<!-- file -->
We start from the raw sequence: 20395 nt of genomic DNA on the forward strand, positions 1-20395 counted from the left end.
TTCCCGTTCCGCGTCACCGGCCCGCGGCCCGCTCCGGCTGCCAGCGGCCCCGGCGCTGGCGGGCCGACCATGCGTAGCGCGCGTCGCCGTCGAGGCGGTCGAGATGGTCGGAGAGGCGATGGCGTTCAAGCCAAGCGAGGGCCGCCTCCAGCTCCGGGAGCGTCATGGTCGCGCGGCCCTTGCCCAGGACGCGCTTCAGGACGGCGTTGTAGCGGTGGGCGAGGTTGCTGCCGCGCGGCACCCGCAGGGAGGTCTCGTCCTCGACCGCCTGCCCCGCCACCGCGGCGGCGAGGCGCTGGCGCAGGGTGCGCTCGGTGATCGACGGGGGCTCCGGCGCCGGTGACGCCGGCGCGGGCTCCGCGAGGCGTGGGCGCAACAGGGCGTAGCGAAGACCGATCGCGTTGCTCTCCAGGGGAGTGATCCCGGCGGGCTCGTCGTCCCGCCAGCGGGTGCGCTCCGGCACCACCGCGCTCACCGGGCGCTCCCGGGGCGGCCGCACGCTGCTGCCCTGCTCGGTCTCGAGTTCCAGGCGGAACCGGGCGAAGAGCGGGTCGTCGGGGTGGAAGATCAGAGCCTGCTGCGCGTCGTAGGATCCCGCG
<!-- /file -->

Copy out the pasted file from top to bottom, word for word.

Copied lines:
We start from the raw sequence: 20395 nt of genomic DNA on the forward strand, positions 1-20395 counted from the left end.
TTCCCGTTCCGCGTCACCGGCCCGCGGCCCGCTCCGGCTGCCAGCGGCCCCGGCGCTGGCGGGCCGACCATGCGTAGCGCGCGTCGCCGTCGAGGCGGTCGAGATGGTCGGAGAGGCGATGGCGTTCAAGCCAAGCGAGGGCCGCCTCCAGCTCCGGGAGCGTCATGGTCGCGCGGCCCTTGCCCAGGACGCGCTTCAGGACGGCGTTGTAGCGGTGGGCGAGGTTGCTGCCGCGCGGCACCCGCAGGGAGGTCTCGTCCTCGACCGCCTGCCCCGCCACCGCGGCGGCGAGGCGCTGGCGCAGGGTGCGCTCGGTGATCGACGGGGGCTCCGGCGCCGGTGACGCCGGCGCGGGCTCCGCGAGGCGTGGGCGCAACAGGGCGTAGCGAAGACCGATCGCGTTGCTCTCCAGGGGAGTGATCCCGGCGGGCTCGTCGTCCCGCCAGCGGGTGCGCTCCGGCACCACCGCGCTCACCGGGCGCTCCCGGGGCGGCCGCACGCTGCTGCCCTGCTCGGTCTCGAGTTCCAGGCGGAACCGGGCGAAGAGCGGGTCGTCGGGGTGGAAGATCAGAGCCTGCTGCGCGTCGTAGGATCCCGCG